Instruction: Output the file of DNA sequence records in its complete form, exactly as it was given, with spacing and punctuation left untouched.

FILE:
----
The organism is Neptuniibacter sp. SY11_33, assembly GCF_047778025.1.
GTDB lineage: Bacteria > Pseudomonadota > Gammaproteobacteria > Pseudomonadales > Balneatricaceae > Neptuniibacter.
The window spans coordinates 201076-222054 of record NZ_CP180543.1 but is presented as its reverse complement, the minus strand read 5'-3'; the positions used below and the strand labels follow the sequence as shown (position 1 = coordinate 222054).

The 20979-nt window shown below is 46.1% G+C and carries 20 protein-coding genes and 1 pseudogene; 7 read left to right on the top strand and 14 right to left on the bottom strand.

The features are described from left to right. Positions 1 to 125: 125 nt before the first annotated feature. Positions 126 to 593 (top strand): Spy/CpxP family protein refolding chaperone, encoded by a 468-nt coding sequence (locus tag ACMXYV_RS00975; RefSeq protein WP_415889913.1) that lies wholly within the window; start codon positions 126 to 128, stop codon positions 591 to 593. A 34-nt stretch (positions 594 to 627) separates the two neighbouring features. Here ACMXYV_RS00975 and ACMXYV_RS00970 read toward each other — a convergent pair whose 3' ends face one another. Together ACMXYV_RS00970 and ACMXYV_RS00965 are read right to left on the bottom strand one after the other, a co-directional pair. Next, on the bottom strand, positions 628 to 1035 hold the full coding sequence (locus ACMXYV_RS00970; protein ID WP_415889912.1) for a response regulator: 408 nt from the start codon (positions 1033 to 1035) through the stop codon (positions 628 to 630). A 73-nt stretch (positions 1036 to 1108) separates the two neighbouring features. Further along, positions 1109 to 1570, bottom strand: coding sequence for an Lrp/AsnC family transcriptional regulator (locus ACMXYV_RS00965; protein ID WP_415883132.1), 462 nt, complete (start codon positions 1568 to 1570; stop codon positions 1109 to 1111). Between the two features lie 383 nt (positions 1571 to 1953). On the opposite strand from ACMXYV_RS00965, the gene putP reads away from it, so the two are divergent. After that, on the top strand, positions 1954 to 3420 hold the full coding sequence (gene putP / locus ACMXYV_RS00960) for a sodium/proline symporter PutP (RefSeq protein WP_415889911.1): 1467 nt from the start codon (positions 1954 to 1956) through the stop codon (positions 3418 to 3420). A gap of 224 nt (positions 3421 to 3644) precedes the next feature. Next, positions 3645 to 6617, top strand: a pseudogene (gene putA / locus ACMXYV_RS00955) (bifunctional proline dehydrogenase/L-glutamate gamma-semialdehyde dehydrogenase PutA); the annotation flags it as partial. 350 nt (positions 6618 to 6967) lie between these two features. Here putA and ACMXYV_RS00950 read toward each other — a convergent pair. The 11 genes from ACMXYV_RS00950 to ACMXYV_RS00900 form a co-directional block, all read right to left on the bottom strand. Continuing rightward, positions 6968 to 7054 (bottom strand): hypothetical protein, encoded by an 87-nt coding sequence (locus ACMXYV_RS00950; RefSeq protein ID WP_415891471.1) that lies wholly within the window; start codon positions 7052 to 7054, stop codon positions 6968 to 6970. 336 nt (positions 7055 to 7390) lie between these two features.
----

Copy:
The organism is Neptuniibacter sp. SY11_33, assembly GCF_047778025.1.
GTDB lineage: Bacteria > Pseudomonadota > Gammaproteobacteria > Pseudomonadales > Balneatricaceae > Neptuniibacter.
The window spans coordinates 201076-222054 of record NZ_CP180543.1 but is presented as its reverse complement, the minus strand read 5'-3'; the positions used below and the strand labels follow the sequence as shown (position 1 = coordinate 222054).

The 20979-nt window shown below is 46.1% G+C and carries 20 protein-coding genes and 1 pseudogene; 7 read left to right on the top strand and 14 right to left on the bottom strand.

The features are described from left to right. Positions 1 to 125: 125 nt before the first annotated feature. Positions 126 to 593 (top strand): Spy/CpxP family protein refolding chaperone, encoded by a 468-nt coding sequence (locus tag ACMXYV_RS00975; RefSeq protein WP_415889913.1) that lies wholly within the window; start codon positions 126 to 128, stop codon positions 591 to 593. A 34-nt stretch (positions 594 to 627) separates the two neighbouring features. Here ACMXYV_RS00975 and ACMXYV_RS00970 read toward each other — a convergent pair whose 3' ends face one another. Together ACMXYV_RS00970 and ACMXYV_RS00965 are read right to left on the bottom strand one after the other, a co-directional pair. Next, on the bottom strand, positions 628 to 1035 hold the full coding sequence (locus ACMXYV_RS00970; protein ID WP_415889912.1) for a response regulator: 408 nt from the start codon (positions 1033 to 1035) through the stop codon (positions 628 to 630). A 73-nt stretch (positions 1036 to 1108) separates the two neighbouring features. Further along, positions 1109 to 1570, bottom strand: coding sequence for an Lrp/AsnC family transcriptional regulator (locus ACMXYV_RS00965; protein ID WP_415883132.1), 462 nt, complete (start codon positions 1568 to 1570; stop codon positions 1109 to 1111). Between the two features lie 383 nt (positions 1571 to 1953). On the opposite strand from ACMXYV_RS00965, the gene putP reads away from it, so the two are divergent. After that, on the top strand, positions 1954 to 3420 hold the full coding sequence (gene putP / locus ACMXYV_RS00960) for a sodium/proline symporter PutP (RefSeq protein WP_415889911.1): 1467 nt from the start codon (positions 1954 to 1956) through the stop codon (positions 3418 to 3420). A gap of 224 nt (positions 3421 to 3644) precedes the next feature. Next, positions 3645 to 6617, top strand: a pseudogene (gene putA / locus ACMXYV_RS00955) (bifunctional proline dehydrogenase/L-glutamate gamma-semialdehyde dehydrogenase PutA); the annotation flags it as partial. 350 nt (positions 6618 to 6967) lie between these two features. Here putA and ACMXYV_RS00950 read toward each other — a convergent pair. The 11 genes from ACMXYV_RS00950 to ACMXYV_RS00900 form a co-directional block, all read right to left on the bottom strand. Continuing rightward, positions 6968 to 7054 (bottom strand): hypothetical protein, encoded by an 87-nt coding sequence (locus ACMXYV_RS00950; RefSeq protein ID WP_415891471.1) that lies wholly within the window; start codon positions 7052 to 7054, stop codon positions 6968 to 6970. 336 nt (positions 7055 to 7390) lie between these two features.